Human waste is always a strange topic to talk about but it is clear that sanitation is one of the biggest public health challenges. The idea of a Toilet Museum may bring a laugh but I was introduced to an organization that, while understanding the lighter side of the issue, has taken this subject very seriously. “This is nothing short of amazing work,” reports CFHI India Coordinator, Hema Pandey, as she has made it an important part of CFHI’s Public Health and Community Medicine Program in New Delhi. Students also report that this experience is very enlightening to them. It is all the great work of an organization called Sulabh International, an NGO based here in New Delhi, that has for all practical purposes, solved a problem as old as the human race: how to effectively manage human waste. Moreover, they have done it in one of the poorest and most populated countries in the world. At the heart of it, was the desire to free the Scavengers, a caste of Indian society who, for as long as anyone can remember, were relegated to cleaning the excrement of others and carrying it in buckets on their heads, therefore being considered untouchable.
Sulabh is nothing short of a movement, started by Dr. Bindeshwar Pathak. Dr. Pathak’s outstanding accomplishments can be summed up in two areas, a new technology for waste management and a social revolution for more than a million people to whom society gave no hope for self-determination.
The technology is alarmingly simple. Sulabh’s design of a two-pit, pour flush toilet is an appropriate, affordable, environmentally sound, and culturally acceptable technology. Many United Nations groups including WHO and UNDP have recommended this technology for more than 2.6 billion people in the world. Essentially the pits are constructed in such a way that one side can be used and filled over about a three-year period. Once it is filled, you switch to the second pit. Over the next three years, the pit design allows for the natural breakdown of the waste in the first pit so that after the three year period, the pit can be opened revealing a dried substance with no harmful bacteria, that is 100% recyclable as a high qulaity fertilizer. This design is perfect for rural areas but Dr. Pathak has taken it to the next step by designing a process of dealing with large-scale public toilets. In this process, bio gas is generated in significant portions to power lighting, heating, cooking, and electricity.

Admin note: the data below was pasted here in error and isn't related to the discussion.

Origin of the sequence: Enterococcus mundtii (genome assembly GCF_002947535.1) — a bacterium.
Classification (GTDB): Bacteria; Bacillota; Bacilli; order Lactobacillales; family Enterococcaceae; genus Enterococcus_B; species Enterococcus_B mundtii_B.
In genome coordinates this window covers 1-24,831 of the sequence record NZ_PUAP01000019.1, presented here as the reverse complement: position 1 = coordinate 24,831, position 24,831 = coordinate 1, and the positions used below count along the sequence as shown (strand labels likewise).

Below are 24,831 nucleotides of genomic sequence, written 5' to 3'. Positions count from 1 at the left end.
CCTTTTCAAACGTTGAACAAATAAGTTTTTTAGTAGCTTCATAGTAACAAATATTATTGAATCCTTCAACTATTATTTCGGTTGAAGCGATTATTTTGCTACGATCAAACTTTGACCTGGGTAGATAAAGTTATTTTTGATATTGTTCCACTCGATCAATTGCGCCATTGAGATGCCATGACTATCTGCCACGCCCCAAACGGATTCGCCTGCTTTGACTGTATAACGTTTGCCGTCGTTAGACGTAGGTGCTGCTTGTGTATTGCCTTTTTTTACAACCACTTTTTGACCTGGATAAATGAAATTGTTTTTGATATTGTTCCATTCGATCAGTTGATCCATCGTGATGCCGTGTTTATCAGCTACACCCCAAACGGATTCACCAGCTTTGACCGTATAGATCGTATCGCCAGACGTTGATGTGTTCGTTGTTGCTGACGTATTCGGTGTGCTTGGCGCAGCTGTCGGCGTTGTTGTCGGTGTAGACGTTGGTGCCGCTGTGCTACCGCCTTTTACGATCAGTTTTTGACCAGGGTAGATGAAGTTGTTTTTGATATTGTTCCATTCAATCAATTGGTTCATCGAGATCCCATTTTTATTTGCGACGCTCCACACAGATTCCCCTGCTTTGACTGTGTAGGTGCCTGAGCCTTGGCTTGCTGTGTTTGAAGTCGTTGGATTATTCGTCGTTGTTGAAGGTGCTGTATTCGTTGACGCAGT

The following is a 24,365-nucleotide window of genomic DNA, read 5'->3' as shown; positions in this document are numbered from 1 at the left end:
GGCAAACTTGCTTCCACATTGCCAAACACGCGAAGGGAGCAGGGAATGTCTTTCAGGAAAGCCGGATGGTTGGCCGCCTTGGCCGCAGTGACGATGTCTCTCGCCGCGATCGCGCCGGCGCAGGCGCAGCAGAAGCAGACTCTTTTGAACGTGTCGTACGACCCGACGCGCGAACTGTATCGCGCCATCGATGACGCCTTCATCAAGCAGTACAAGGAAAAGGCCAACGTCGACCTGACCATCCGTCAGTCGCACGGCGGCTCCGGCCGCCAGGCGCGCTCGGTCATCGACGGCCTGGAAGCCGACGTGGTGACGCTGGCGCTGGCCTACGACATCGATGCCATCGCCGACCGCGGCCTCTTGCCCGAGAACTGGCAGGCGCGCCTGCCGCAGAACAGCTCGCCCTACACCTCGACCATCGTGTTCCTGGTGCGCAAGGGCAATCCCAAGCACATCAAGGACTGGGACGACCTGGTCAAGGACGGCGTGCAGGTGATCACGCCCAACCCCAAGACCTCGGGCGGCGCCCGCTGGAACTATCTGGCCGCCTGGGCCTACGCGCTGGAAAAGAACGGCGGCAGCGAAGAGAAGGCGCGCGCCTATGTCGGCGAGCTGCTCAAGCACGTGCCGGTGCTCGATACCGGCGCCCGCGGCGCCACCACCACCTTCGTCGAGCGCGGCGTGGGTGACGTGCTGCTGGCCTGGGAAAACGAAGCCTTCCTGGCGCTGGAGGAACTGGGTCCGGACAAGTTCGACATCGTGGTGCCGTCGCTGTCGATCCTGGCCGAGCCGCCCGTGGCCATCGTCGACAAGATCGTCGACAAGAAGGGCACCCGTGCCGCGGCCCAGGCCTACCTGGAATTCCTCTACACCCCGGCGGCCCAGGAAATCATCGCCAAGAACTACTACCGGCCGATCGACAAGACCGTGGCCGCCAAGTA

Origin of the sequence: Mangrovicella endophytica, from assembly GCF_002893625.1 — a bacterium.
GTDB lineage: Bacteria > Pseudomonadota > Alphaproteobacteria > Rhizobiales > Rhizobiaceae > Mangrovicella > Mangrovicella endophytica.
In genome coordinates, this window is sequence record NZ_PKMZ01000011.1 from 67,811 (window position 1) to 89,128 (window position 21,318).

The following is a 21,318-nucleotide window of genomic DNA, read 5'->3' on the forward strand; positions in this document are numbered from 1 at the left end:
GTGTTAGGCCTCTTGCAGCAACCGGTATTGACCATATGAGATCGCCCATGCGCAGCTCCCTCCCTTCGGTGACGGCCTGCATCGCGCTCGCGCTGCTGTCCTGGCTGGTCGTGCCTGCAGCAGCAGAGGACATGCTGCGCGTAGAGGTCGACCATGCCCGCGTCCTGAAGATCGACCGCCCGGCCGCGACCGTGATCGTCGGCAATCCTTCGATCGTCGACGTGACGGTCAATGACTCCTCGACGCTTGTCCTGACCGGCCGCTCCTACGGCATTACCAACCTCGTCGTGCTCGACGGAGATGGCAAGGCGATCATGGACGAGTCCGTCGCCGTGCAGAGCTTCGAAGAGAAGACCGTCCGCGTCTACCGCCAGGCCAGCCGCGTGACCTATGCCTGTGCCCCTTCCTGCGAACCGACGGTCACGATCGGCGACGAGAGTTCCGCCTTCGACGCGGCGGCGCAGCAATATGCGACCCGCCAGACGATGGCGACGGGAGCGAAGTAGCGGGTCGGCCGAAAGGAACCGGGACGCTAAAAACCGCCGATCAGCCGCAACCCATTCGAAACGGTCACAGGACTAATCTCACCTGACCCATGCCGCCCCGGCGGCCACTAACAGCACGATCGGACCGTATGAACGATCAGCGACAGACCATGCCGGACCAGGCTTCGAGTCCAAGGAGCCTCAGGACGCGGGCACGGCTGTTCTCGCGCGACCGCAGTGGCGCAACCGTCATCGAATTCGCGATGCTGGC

Dr. Pathak is credited with changing the mindset of the Indian people about sanitation and the persons who were required to do the sanitation work. He has done this by example. He went to live among Scavengers learning the affects of the life they were considered destined to and thereby designing a social movement to raise them out of poverty and their unacceptable destiny. Sulabh has schools, training centers and successful assistance programs that are training former Scavengers for everything from light industry, to culinary and food service jobs, and all aspects of computer technology.
This is a terrific success story, making great progress for health as well as a wonderful human story, and one that definitely gets the attention of our students.
Great article Steve!